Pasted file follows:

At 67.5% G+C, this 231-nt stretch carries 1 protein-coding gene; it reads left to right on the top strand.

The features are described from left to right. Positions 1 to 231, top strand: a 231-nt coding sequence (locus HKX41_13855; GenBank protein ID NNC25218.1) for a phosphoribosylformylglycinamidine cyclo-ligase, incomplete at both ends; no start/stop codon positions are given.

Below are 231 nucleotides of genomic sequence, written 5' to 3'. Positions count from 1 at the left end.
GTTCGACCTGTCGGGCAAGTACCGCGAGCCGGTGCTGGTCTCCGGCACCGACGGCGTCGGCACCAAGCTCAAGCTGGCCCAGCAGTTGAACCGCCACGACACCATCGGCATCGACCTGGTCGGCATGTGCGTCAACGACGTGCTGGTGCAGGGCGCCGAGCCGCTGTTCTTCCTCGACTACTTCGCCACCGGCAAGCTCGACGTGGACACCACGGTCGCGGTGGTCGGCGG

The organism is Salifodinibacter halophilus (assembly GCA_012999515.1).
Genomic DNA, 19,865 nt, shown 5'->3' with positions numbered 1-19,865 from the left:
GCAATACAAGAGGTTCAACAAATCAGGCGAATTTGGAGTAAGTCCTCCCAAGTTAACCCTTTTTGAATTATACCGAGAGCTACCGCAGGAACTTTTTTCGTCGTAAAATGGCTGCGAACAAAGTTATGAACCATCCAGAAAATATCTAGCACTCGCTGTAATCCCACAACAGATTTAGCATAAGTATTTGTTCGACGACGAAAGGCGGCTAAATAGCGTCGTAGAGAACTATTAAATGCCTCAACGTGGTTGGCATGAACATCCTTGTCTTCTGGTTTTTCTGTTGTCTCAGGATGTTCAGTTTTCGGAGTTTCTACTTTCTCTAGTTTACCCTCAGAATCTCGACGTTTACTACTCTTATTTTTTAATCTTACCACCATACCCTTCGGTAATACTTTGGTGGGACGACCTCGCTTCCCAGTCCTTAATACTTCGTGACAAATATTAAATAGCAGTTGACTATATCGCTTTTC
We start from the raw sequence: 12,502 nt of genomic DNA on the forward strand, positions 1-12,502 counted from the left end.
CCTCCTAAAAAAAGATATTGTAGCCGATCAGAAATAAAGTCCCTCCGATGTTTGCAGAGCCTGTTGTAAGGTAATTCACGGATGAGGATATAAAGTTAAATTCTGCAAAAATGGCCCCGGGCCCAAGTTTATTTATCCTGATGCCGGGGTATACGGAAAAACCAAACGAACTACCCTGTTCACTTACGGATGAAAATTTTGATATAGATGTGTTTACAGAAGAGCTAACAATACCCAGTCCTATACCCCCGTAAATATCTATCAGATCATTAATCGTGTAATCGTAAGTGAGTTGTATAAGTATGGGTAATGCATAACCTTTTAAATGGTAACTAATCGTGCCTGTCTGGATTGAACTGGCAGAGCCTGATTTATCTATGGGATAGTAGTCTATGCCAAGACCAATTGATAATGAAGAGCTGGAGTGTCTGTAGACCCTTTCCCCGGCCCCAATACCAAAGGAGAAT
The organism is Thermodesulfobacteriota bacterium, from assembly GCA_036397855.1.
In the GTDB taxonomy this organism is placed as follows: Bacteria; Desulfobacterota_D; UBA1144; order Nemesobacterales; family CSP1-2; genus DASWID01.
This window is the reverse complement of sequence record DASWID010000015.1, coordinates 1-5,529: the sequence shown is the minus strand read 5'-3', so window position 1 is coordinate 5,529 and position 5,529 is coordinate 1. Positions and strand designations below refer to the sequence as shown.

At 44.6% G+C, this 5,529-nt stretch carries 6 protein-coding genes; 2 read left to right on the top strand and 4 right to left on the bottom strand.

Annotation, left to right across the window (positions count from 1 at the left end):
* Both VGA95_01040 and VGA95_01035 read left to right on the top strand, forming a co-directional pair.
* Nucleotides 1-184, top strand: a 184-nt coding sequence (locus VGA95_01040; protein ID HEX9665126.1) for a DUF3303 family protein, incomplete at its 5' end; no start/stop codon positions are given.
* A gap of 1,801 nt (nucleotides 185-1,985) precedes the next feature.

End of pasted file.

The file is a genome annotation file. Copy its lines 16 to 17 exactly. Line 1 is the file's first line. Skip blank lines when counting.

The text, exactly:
* Nucleotides 1-184, top strand: a 184-nt coding sequence (locus VGA95_01040; protein ID HEX9665126.1) for a DUF3303 family protein, incomplete at its 5' end; no start/stop codon positions are given.
* A gap of 1,801 nt (nucleotides 185-1,985) precedes the next feature.